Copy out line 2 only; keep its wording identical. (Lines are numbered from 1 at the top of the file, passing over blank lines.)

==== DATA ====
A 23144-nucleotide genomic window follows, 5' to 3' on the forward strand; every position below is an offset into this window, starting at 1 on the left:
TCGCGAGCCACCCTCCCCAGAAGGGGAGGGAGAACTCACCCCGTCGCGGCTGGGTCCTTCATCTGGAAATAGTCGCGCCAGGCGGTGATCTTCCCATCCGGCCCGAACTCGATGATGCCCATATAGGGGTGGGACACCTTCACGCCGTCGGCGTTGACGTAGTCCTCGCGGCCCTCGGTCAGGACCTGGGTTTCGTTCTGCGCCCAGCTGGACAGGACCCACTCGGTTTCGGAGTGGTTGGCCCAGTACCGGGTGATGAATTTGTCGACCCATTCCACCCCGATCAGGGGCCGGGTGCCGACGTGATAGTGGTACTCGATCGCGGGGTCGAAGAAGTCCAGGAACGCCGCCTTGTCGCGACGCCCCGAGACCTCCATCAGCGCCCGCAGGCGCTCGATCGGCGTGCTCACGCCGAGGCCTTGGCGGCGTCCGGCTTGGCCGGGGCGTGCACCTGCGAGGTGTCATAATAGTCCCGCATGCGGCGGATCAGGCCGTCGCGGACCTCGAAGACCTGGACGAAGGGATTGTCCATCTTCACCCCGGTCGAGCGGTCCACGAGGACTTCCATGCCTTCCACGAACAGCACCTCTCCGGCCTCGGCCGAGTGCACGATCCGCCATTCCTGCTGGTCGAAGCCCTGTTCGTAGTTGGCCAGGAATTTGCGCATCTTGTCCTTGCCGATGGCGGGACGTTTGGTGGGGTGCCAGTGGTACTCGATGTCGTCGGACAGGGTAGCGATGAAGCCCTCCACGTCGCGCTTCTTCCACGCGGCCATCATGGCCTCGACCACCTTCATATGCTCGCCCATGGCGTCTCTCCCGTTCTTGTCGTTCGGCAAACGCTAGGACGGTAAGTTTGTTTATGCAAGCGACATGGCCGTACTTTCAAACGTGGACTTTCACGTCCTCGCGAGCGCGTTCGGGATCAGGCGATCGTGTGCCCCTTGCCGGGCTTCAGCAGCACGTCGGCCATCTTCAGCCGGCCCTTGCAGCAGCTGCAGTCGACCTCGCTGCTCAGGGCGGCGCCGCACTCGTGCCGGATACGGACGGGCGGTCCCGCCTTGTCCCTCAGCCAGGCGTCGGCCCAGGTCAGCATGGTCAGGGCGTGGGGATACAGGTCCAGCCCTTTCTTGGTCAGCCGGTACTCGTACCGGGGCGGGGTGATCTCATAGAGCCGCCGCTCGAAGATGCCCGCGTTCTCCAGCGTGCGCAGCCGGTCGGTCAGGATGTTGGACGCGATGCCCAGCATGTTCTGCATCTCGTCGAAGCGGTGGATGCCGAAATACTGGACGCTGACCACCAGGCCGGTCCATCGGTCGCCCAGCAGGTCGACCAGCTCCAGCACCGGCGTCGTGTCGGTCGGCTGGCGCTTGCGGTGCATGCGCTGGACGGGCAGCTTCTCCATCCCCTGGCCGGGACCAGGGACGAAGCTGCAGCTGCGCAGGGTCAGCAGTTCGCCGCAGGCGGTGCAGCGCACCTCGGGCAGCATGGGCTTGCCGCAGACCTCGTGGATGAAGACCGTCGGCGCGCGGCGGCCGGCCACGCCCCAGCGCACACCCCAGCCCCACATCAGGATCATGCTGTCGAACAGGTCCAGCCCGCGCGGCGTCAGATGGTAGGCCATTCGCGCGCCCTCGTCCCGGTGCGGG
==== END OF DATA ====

TCGCGAGCCACCCTCCCCAGAAGGGGAGGGAGAACTCACCCCGTCGCGGCTGGGTCCTTCATCTGGAAATAGTCGCGCCAGGCGGTGATCTTCCCATCCGGCCCGAACTCGATGATGCCCATATAGGGGTGGGACACCTTCACGCCGTCGGCGTTGACGTAGTCCTCGCGGCCCTCGGTCAGGACCTGGGTTTCGTTCTGCGCCCAGCTGGACAGGACCCACTCGGTTTCGGAGTGGTTGGCCCAGTACCGGGTGATGAATTTGTCGACCCATTCCACCCCGATCAGGGGCCGGGTGCCGACGTGATAGTGGTACTCGATCGCGGGGTCGAAGAAGTCCAGGAACGCCGCCTTGTCGCGACGCCCCGAGACCTCCATCAGCGCCCGCAGGCGCTCGATCGGCGTGCTCACGCCGAGGCCTTGGCGGCGTCCGGCTTGGCCGGGGCGTGCACCTGCGAGGTGTCATAATAGTCCCGCATGCGGCGGATCAGGCCGTCGCGGACCTCGAAGACCTGGACGAAGGGATTGTCCATCTTCACCCCGGTCGAGCGGTCCACGAGGACTTCCATGCCTTCCACGAACAGCACCTCTCCGGCCTCGGCCGAGTGCACGATCCGCCATTCCTGCTGGTCGAAGCCCTGTTCGTAGTTGGCCAGGAATTTGCGCATCTTGTCCTTGCCGATGGCGGGACGTTTGGTGGGGTGCCAGTGGTACTCGATGTCGTCGGACAGGGTAGCGATGAAGCCCTCCACGTCGCGCTTCTTCCACGCGGCCATCATGGCCTCGACCACCTTCATATGCTCGCCCATGGCGTCTCTCCCGTTCTTGTCGTTCGGCAAACGCTAGGACGGTAAGTTTGTTTATGCAAGCGACATGGCCGTACTTTCAAACGTGGACTTTCACGTCCTCGCGAGCGCGTTCGGGATCAGGCGATCGTGTGCCCCTTGCCGGGCTTCAGCAGCACGTCGGCCATCTTCAGCCGGCCCTTGCAGCAGCTGCAGTCGACCTCGCTGCTCAGGGCGGCGCCGCACTCGTGCCGGATACGGACGGGCGGTCCCGCCTTGTCCCTCAGCCAGGCGTCGGCCCAGGTCAGCATGGTCAGGGCGTGGGGATACAGGTCCAGCCCTTTCTTGGTCAGCCGGTACTCGTACCGGGGCGGGGTGATCTCATAGAGCCGCCGCTCGAAGATGCCCGCGTTCTCCAGCGTGCGCAGCCGGTCGGTCAGGATGTTGGACGCGATGCCCAGCATGTTCTGCATCTCGTCGAAGCGGTGGATGCCGAAATACTGGACGCTGACCACCAGGCCGGTCCATCGGTCGCCCAGCAGGTCGACCAGCTCCAGCACCGGCGTCGTGTCGGTCGGCTGGCGCTTGCGGTGCATGCGCTGGACGGGCAGCTTCTCCATCCCCTGGCCGGGACCAGGGACGAAGCTGCAGCTGCGCAGGGTCAGCAGTTCGCCGCAGGCGGTGCAGCGCACCTCGGGCAGCATGGGCTTGCCGCAGACCTCGTGGATGAAGACCGTCGGCGCGCGGCGGCCGGCCACGCCCCAGCGCACACCCCAGCCCCACATCAGGATCATGCTGTCGAACAGGTCCAGCCCGCGCGGCGTCAGATGGTAGGCCATTCGCGCGCCCTCGTCCCGGTGCGGG